Les G4CNH
     

    Attached Files:

    Last edited: Nov 29, 2006
  4. dave

    Dave New Member

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  5. raiz

    raiz New Member

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    hello !
    Can anyone help me build a frequency generator(60 hz) for my digital clock .i m using 7490 & 7447.but i can't generate 60 hz frquency time base.
     
  6. andales

    andales New Member

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  7. Mike - K8LH

    Mike - K8LH Well-Known Member

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    I recall purchasing several $5 (USD) kits back in the 70's when several "single chip" clock ICs started appearing on the market. I still have one of these $5 kits laying around here somewhere. They included a little 8-pin DIP oscillator/divider IC, circuit board, 3.579545 crystal, trimmer cap', and a couple discrete components (resistor and cap'?) and they output a 1-Hz TTL level "heartbeat" signal.

    Anything like that still floating around now days?

    Mike
     
  8. Hero999

    Hero999 Banned

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    A 555 timer is no way near accurate enough for a digital clock, build a crystal oscillator with the frequency of a multiple of 60Hz then use a divider to divide it down to 60Hz.
     
  9. 6502Dude

    6502Dude New Member

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  10. RODALCO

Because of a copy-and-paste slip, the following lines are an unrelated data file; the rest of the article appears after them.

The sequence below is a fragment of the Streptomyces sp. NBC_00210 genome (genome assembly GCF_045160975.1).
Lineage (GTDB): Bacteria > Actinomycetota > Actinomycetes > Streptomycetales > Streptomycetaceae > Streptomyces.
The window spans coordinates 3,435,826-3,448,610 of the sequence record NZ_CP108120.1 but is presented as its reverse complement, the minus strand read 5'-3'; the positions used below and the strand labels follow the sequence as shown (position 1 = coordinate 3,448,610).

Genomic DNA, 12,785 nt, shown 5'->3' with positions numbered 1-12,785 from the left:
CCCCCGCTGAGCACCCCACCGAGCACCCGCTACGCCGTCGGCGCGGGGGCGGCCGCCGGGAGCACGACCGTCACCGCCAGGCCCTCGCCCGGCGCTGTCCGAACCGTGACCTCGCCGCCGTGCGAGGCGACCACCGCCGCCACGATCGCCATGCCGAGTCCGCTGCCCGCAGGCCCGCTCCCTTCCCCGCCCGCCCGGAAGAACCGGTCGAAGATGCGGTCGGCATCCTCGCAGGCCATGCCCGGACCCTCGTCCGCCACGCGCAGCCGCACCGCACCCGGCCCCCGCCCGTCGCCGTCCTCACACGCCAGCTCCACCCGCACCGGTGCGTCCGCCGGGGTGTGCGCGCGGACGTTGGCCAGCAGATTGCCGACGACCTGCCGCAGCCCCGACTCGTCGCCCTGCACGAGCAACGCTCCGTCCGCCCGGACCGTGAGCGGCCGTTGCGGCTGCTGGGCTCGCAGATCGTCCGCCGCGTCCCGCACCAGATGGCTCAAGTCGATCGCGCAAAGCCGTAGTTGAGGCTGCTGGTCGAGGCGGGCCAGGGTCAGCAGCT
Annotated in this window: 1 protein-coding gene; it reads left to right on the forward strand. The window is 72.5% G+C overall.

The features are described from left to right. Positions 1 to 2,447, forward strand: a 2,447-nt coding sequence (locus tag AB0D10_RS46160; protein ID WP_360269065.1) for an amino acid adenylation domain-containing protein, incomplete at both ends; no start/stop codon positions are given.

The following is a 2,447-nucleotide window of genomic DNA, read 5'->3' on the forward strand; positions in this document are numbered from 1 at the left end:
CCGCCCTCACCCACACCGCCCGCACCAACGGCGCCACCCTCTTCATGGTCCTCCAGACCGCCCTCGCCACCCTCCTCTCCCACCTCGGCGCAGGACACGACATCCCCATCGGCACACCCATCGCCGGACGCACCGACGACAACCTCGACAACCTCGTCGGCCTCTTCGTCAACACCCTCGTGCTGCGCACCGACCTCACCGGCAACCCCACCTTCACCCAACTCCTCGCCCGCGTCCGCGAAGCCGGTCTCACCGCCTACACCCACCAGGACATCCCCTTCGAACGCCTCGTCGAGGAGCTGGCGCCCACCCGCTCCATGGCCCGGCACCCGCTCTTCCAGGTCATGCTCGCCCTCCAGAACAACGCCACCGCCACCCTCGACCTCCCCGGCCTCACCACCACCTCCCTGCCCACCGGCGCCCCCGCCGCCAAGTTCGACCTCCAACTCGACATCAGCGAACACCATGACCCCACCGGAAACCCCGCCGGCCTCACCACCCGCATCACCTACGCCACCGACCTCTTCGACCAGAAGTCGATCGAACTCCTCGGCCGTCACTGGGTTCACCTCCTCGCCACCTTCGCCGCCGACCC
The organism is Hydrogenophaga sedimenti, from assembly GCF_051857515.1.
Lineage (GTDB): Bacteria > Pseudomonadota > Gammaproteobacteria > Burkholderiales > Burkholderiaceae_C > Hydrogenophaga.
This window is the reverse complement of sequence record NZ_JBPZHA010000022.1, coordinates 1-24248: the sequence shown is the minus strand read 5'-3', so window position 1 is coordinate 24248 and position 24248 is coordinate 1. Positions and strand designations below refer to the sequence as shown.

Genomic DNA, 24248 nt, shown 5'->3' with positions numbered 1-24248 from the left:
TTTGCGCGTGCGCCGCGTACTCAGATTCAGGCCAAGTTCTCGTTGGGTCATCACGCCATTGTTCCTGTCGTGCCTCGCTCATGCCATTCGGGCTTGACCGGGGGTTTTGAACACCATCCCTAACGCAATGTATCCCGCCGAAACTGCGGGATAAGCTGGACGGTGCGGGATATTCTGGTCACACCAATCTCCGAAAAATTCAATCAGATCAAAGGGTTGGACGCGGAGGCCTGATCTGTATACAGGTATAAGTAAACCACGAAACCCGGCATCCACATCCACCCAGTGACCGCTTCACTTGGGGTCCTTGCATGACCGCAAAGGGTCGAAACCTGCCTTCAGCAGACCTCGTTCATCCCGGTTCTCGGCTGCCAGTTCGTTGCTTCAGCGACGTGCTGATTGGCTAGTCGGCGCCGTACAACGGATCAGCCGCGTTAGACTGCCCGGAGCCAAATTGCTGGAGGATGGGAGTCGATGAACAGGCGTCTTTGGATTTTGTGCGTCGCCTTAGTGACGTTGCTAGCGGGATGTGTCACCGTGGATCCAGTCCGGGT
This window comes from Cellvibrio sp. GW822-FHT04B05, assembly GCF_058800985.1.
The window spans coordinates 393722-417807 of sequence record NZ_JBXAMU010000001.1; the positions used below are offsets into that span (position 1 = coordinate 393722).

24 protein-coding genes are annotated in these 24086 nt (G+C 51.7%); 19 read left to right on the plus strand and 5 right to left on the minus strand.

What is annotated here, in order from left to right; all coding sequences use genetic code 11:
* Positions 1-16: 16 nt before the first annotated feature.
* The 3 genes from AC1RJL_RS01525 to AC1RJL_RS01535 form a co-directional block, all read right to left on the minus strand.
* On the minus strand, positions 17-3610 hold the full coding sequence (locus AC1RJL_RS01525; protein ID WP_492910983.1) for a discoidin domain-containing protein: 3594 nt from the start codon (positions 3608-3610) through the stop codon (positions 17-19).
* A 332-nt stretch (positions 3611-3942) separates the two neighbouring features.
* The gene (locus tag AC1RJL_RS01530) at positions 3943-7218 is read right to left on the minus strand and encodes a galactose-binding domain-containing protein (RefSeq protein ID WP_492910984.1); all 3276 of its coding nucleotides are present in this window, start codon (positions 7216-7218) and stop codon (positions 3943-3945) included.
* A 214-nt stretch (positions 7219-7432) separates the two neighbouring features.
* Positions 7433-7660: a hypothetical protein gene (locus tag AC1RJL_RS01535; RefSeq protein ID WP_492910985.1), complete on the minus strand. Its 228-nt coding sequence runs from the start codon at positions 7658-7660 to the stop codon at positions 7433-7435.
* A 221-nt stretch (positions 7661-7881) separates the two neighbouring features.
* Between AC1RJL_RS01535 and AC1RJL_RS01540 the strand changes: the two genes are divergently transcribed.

RODALCO Well-Known Member

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    raiz If you look at the schema with TTL clock at the beginning of this post, you have already two 60 counters in there with 7490 IC's.

    One is used for the seconds and one is used for the minutes.

    If you wire the two 7490's up as in the schema, after the 7413, and use two gates from a 7400 you can use that to decode the 60 Hz from the mains to one Hz for your clock input.

    edited for typo's RF.
     
  11. raiz

    raiz New Member

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    hi guys! I m back but with another problem now I have made the clock it works well but it is a 24 hour clock can any body tell me how to make a 12 hour clock using 7490 ics
     
  12. Hero999

    Hero999 Banned

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    Get the hour counter to reset after 12?
     
  13. RODALCO

    RODALCO Well-Known Member

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    Hi raiz
    Attached is an image from the 12 counter.
    I posted this in an other thread at this forum too.
    Glad that you got it working all right.